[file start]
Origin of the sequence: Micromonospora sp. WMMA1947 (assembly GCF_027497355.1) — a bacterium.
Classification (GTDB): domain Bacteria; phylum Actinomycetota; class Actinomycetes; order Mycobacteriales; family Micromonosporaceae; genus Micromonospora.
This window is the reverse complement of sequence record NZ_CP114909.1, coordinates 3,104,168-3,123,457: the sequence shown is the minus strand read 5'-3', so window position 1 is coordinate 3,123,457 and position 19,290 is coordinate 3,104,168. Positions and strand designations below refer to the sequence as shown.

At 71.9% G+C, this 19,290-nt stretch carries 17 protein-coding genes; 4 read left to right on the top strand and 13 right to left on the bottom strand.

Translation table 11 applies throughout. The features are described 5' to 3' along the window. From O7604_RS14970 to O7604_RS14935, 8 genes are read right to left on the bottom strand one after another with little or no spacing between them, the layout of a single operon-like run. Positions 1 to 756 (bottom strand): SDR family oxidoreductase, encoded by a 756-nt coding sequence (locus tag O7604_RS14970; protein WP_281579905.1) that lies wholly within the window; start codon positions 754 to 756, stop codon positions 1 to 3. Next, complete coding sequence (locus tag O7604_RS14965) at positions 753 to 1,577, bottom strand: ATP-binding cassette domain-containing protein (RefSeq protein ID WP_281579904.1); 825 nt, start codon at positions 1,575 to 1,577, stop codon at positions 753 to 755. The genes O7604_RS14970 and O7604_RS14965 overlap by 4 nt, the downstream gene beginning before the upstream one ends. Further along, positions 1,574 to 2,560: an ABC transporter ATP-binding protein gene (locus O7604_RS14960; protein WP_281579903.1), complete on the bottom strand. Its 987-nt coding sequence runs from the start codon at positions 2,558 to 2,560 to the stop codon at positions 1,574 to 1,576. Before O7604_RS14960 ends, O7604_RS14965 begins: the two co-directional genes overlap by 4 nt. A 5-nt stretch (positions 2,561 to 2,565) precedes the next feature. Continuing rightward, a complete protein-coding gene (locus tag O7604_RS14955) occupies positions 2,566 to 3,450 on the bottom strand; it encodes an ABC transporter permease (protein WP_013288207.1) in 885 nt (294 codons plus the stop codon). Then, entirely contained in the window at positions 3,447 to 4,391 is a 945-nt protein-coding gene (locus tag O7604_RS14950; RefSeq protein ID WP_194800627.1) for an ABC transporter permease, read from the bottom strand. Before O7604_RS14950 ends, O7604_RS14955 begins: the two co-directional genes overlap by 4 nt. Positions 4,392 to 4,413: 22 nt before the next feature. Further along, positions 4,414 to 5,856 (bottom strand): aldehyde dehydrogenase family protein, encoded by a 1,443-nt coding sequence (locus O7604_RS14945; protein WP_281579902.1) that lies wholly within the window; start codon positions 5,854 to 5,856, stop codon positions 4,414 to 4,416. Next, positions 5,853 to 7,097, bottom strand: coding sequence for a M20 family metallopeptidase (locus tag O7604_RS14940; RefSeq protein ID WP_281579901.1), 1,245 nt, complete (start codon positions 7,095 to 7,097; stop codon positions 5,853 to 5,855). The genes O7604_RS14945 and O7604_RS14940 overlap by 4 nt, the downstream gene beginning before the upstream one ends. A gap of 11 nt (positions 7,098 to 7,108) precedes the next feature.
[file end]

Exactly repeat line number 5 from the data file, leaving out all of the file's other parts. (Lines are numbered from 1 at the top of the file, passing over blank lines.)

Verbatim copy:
Translation table 11 applies throughout. The features are described 5' to 3' along the window. From O7604_RS14970 to O7604_RS14935, 8 genes are read right to left on the bottom strand one after another with little or no spacing between them, the layout of a single operon-like run. Positions 1 to 756 (bottom strand): SDR family oxidoreductase, encoded by a 756-nt coding sequence (locus tag O7604_RS14970; protein WP_281579905.1) that lies wholly within the window; start codon positions 754 to 756, stop codon positions 1 to 3. Next, complete coding sequence (locus tag O7604_RS14965) at positions 753 to 1,577, bottom strand: ATP-binding cassette domain-containing protein (RefSeq protein ID WP_281579904.1); 825 nt, start codon at positions 1,575 to 1,577, stop codon at positions 753 to 755. The genes O7604_RS14970 and O7604_RS14965 overlap by 4 nt, the downstream gene beginning before the upstream one ends. Further along, positions 1,574 to 2,560: an ABC transporter ATP-binding protein gene (locus O7604_RS14960; protein WP_281579903.1), complete on the bottom strand. Its 987-nt coding sequence runs from the start codon at positions 2,558 to 2,560 to the stop codon at positions 1,574 to 1,576. Before O7604_RS14960 ends, O7604_RS14965 begins: the two co-directional genes overlap by 4 nt. A 5-nt stretch (positions 2,561 to 2,565) precedes the next feature. Continuing rightward, a complete protein-coding gene (locus tag O7604_RS14955) occupies positions 2,566 to 3,450 on the bottom strand; it encodes an ABC transporter permease (protein WP_013288207.1) in 885 nt (294 codons plus the stop codon). Then, entirely contained in the window at positions 3,447 to 4,391 is a 945-nt protein-coding gene (locus tag O7604_RS14950; RefSeq protein ID WP_194800627.1) for an ABC transporter permease, read from the bottom strand. Before O7604_RS14950 ends, O7604_RS14955 begins: the two co-directional genes overlap by 4 nt. Positions 4,392 to 4,413: 22 nt before the next feature. Further along, positions 4,414 to 5,856 (bottom strand): aldehyde dehydrogenase family protein, encoded by a 1,443-nt coding sequence (locus O7604_RS14945; protein WP_281579902.1) that lies wholly within the window; start codon positions 5,854 to 5,856, stop codon positions 4,414 to 4,416. Next, positions 5,853 to 7,097, bottom strand: coding sequence for a M20 family metallopeptidase (locus tag O7604_RS14940; RefSeq protein ID WP_281579901.1), 1,245 nt, complete (start codon positions 7,095 to 7,097; stop codon positions 5,853 to 5,855). The genes O7604_RS14945 and O7604_RS14940 overlap by 4 nt, the downstream gene beginning before the upstream one ends. A gap of 11 nt (positions 7,098 to 7,108) precedes the next feature.